Embrace the cheug.

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This week, I learned the term “cheugy” and immediately hated myself for it.

Apparently, I’m even now hopelessly behind the curve, but, to wit: my understanding of “cheugy” is that it’s a term used by Gen-Z to describe their predecessors as trying and failing to keep up with current style/trends. This term, usually applied to Millenials but equally effective at describing earlier generational tiers, is in the same descriptive wheelhouse as “basic” but describing someone who’s juuuust out of step with the trend, in a cringe-inducing sort of way.

[No, I’m not going to get into the internet conversation about whether or not the term is misogynistic and/or classist, because a) all of this is stupid, and b) I don’t care.]

The reason I bring this up is just to make one brief point: It’s really okay to be considered uncool, because it’s going to happen to all of us eventually.

Yes, yes, I know it doesn’t mean much coming from the south side of the coolness Mendoza line. I just find it funny when I see people online (often Millenials) who suddenly become dismayed at the realization that the wave of haute internet couture has passed them by, leaving them dabbing and yeeting along like so much pop culture flotsam and jetsam.

And before you “OK Boomer” me, my Millenial friend, I hasten to add (somewhat painfully) that by some definitions, I’m considered one of you. (I prefer to identify squarely as an Xennial, because I think that classification best describes me, but that’s neither here nor there.)

Here’s the bitter truth: Time comes for all of us, and there is an ephemeral window in which we each may be in step with the “cool crowd.” Most of the time, we barely realize we’re even in that window before it closes to us forever. Gather ye dank memes while ye may, children.

It’s exhausting and pointless to try to keep up with online trends. Ben Folds was right–there’s always someone cooler than you. Even if you claw your way up to “influencer” or “tastemaker” status, you’re standing on the most unsteady of perches, and all it takes is a tiny change in the cultural winds for you to come tumbling down. Frankly, your precious, limited time on this planet is better spent pursuing something of lasting (or better, eternal) value, rather than chasing the fickle feedback of your peers.

My suggestion, based on personal experience: Stop chasing the cutting edge of cool. Embrace the cheug. Enjoy what you enjoy, even if it hasn’t been popular in months (or, gasp, decades!).

Or better yet, if you’re in my particular age group, go for that “big dad energy” or something like it. It’s inevitable; might as well roll with it. Have some fun even if “fun” isn’t cool. At the end of the day, the delighted laughter of my daughters is worth infinitely more than all the likes and shares that social media can offer me.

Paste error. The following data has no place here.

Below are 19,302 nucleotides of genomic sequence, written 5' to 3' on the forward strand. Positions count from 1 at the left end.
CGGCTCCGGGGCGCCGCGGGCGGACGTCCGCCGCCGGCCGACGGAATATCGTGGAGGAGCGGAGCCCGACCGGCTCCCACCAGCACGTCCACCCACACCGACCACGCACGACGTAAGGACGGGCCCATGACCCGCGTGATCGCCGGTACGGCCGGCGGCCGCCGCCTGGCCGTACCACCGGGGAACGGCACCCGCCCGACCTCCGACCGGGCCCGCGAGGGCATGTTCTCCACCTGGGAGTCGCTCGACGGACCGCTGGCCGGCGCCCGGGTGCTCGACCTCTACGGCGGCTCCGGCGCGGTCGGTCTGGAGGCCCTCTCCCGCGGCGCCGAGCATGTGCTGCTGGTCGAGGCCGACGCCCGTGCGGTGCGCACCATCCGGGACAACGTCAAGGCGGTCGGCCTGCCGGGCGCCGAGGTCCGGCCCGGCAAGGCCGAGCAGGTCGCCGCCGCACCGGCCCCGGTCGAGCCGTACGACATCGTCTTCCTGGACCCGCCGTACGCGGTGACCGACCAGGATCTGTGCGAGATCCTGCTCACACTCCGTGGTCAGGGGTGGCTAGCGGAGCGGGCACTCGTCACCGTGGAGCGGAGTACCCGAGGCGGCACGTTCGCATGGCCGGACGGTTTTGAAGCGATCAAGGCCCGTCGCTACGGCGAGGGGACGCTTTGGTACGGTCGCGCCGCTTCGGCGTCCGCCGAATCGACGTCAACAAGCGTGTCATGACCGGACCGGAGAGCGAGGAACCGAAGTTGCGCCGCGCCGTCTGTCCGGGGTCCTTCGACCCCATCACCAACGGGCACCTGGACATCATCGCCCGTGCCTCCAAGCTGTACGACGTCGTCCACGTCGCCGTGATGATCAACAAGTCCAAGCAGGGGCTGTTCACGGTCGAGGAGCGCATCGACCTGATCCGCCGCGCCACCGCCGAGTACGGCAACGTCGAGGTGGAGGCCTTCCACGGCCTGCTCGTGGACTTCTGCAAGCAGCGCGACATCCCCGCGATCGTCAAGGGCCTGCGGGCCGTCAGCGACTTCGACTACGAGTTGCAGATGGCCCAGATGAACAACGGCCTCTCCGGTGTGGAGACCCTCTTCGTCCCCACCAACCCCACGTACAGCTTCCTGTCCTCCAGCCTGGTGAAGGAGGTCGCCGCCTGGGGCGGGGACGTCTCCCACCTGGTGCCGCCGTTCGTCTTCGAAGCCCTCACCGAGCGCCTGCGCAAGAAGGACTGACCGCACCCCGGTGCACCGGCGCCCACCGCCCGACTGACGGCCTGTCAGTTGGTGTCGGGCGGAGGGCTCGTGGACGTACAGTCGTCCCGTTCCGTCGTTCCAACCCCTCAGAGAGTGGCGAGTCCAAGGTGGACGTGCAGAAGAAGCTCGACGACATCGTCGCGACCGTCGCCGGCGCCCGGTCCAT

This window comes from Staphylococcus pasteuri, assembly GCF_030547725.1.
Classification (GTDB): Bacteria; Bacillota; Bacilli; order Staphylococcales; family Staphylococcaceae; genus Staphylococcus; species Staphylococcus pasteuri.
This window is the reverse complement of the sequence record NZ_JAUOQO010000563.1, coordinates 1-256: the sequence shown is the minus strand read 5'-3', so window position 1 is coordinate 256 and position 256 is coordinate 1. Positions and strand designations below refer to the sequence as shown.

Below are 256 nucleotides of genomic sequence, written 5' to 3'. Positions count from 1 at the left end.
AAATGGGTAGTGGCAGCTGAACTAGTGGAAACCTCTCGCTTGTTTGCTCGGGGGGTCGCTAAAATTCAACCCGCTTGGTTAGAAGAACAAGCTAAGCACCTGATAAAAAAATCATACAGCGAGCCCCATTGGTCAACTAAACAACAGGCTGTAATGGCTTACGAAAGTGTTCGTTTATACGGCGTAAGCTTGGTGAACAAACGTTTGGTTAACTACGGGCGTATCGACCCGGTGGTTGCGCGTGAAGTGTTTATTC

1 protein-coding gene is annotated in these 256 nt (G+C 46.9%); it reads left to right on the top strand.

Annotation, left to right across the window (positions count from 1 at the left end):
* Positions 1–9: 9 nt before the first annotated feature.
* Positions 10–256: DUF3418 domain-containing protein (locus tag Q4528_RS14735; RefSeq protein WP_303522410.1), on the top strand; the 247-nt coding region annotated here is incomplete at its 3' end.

I mean, what’s your alternative–being this guy? Don’t be this guy.

How do you do, fellow kids' has become the 'how do you do, fellow kids' of  memes - The Verge

“Please think I’m cool.”

adorable blur breed close up
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Confession: That was the thought running like a background track in my head yesterday, as I took part in a group Zoom call with two authors/podcasters whose work I admire.

I’ve tried in various ways to get into their “club” in some way over the years (with some minor level of success), but this was the first time I’ve actually interacted with them face to (screen-mediated) face. I was able to get a few words in, but otherwise, I found myself just grinning foolishly and trying unsuccessfully not to embarrass myself.

I’m a grown man with a wife and kids. I’ve got my own stuff going on, such as it is. I should be fully out of middle-school-mode. But there are still people who I can’t help but see on another plane of coolness. And despite my very best efforts, I slip right into notice me, senpai mode. I hate it.

The call went fine. When put on the spot to perform a bit of dramatic reading (don’t ask, it’s a long story), I bungled some of my dialogue and felt like a goober. Then I tried too hard to be funny at the very end of the call, so that when it finally ended, I spent the next hour-plus kicking myself for being such an irredeemable dork.

This isn’t the first time I’ve done this. There’s another podcaster whose work I enjoyed for years, and when I was finally able to talk to him during a live call-in show, I got tongue-tied and said something stupid. For the months/years that followed, while I was active in the live chats during various broadcasts, I was never really recognized as a “regular” by the host or the chat group. Eventually, I dipped out and stopped listening/engaging with that show at all, not out of malice but really just disappointment that I couldn’t break into the circle.

What’s the point of all this? Shoot, I don’t know. I’m just talking here, gang.

Maybe what I’m getting at is this: it’s really easy to chase attention, recognition, and a sense of belonging among those we think are cool, talented, and more “together.” But maybe the thing we should be focusing on most is just doing our own thing and being content with that.

But, then again, you know how it is: about to hit 40, looking at the successes and accomplishments of your peers, comparing yourself to the people around you, second-guessing your life choices. Typical Wednesday.

That’s all I got. See ya later, space cowboy…